Piazzale di Porta Pia, Rome

The Capture of Rome on September 20, 1870, was the final event of the long process of Italian unification, known as the Risorgimento. It marked both the final defeat of the Papal States under Pope Pius IX and the unification of the Italian peninsula under King Victor Emmanuel II of the House of Savoy.

The capture of Rome ended the approximate 1,116-year reign (AD 754 to 1870) of the Papal States under the Holy See and is today widely memorialized throughout Italy with the Via XX Settembre street name in virtually every considerable town. Rome has a major thoroughfare named Via XX Settembre of course, and so does Florence.  I happen to live on the Florence street.

Of course it was important for this important event to be memorialized in Rome and the Piazzale di Porta Pia was the result.

Just outside the Porta Pia stands the Monumento al Bersagliere, erected in 1932 by Publio Morbiducci on a commission from Mussolini.  Moreover, the building between the two arches facades of the Porta Pia, the internal and external facades of the gate, houses the Historical Museum of the Bersaglieri, with the monumental tomb of Enrico Toti. The Bersaglieri (means sharpshooter in English) are a speciality of the Italian Army’s infantry corps.

A marble monument from 1920 and a commemorative column commemorate the event. Even today the signs of the fighting are visible on part of the Aurelian walls and on the door itself. In front of the external door, in eternal memory of the liberation of the city from the Austrian troops during the First World War, in 1932 a monument to the bersagliere was placed by the sculptor Publio Morbiducci.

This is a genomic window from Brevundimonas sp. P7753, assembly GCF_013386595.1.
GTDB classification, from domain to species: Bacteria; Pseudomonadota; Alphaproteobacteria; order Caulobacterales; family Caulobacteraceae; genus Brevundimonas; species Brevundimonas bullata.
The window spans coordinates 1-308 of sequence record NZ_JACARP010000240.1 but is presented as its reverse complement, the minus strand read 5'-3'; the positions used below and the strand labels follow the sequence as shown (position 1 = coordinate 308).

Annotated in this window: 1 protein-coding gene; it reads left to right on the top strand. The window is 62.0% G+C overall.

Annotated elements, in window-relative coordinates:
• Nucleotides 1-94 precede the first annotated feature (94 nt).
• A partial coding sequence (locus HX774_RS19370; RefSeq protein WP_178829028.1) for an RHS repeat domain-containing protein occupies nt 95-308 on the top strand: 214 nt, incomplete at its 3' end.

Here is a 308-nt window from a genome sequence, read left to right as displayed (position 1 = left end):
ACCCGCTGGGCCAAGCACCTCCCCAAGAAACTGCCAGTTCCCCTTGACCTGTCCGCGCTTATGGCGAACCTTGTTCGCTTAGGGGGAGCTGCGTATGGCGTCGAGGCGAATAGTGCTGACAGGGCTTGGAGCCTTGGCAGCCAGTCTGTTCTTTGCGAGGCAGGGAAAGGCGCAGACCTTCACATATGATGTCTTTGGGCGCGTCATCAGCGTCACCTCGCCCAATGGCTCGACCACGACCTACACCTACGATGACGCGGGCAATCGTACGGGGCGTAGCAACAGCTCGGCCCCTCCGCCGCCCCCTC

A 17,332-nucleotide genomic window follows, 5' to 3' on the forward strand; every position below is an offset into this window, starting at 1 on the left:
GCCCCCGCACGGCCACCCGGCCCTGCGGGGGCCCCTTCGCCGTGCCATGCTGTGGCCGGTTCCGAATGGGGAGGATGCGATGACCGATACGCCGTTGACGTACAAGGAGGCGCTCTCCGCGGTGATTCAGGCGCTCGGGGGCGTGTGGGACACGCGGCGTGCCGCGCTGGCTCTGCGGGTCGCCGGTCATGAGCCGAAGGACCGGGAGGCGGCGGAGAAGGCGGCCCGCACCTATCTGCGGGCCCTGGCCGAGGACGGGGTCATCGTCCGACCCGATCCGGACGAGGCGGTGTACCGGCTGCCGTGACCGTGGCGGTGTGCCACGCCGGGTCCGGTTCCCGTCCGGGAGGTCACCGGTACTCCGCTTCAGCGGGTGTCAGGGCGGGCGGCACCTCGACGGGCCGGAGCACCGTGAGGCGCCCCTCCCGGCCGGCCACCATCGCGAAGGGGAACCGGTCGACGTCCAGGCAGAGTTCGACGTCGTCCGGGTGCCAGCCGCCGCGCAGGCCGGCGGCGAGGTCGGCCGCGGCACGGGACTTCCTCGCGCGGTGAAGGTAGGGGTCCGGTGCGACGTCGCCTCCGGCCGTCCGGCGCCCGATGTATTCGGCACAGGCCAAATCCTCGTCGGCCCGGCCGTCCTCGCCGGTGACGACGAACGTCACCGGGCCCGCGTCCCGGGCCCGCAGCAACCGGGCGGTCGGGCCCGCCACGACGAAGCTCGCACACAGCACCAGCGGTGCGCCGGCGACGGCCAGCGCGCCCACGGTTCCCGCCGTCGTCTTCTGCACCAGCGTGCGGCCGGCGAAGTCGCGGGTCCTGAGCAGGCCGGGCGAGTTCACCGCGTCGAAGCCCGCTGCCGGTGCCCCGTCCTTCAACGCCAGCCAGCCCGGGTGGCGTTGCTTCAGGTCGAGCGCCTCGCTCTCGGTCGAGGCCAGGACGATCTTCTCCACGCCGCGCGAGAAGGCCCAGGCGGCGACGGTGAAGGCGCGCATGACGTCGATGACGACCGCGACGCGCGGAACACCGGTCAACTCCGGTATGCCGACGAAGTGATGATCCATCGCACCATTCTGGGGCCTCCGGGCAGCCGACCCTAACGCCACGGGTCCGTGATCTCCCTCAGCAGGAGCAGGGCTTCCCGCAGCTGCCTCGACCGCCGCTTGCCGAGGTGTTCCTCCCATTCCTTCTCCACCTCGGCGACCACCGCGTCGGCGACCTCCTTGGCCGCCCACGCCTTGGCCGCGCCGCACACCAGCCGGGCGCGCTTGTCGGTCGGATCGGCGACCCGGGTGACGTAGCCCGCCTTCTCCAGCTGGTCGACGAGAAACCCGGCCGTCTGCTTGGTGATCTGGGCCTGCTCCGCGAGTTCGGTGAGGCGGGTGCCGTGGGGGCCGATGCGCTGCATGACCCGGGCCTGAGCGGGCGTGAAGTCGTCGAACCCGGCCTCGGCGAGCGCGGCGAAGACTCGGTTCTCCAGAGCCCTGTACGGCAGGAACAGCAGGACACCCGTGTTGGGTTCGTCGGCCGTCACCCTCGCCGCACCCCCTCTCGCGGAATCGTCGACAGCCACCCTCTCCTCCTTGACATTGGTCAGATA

Between the two facades that make up the door, connected by small buildings originally having a defensive function, there is a small courtyard which now houses the Historical Museum of the Bersaglieri, inaugurated on 18 September 1932 , which preserves memorabilia and memories related to the institution and the evolution of the Bersaglieri body.
In the courtyard of the Museum there are bronze busts of the most illustrious representatives of the Corps, including that of Enrico Toti , hero of the Risorgimento. In the Hall of Honor, among the various precious memorabilia, there is the original Proposition, a handwriting written by La Marmora to obtain the constitution of the Corps from King Carlo Alberto. The ground floor houses the Shrinededicated to the over one hundred thousand fallen for the homeland. At the center of the room is the saber that La Marmora wielded on 8 April 1848 in Goito. In the rooms on the first floor, memorabilia are exhibited, such as uniforms, firearms and side arms, documents and memories relating to the campaigns of the Risorgimento, from 1848 to 1866. The upper floor is dedicated to the colonial campaigns , from the first landing of the bersaglieri to Massaua, on February 5, 1885, to conquer East Africa in 1936. The lower floor is dedicated to the 1st World War with plaques, photographs, department pennants, celebratory statues, portraits and medals of commanders and simple bersaglieri, Italian weapons and Austrian. To the 2nd World Warthe ground floor where the memorabilia and objects relating to the numerous operational theaters in which the bersaglieri fought are dedicated and dedicated.


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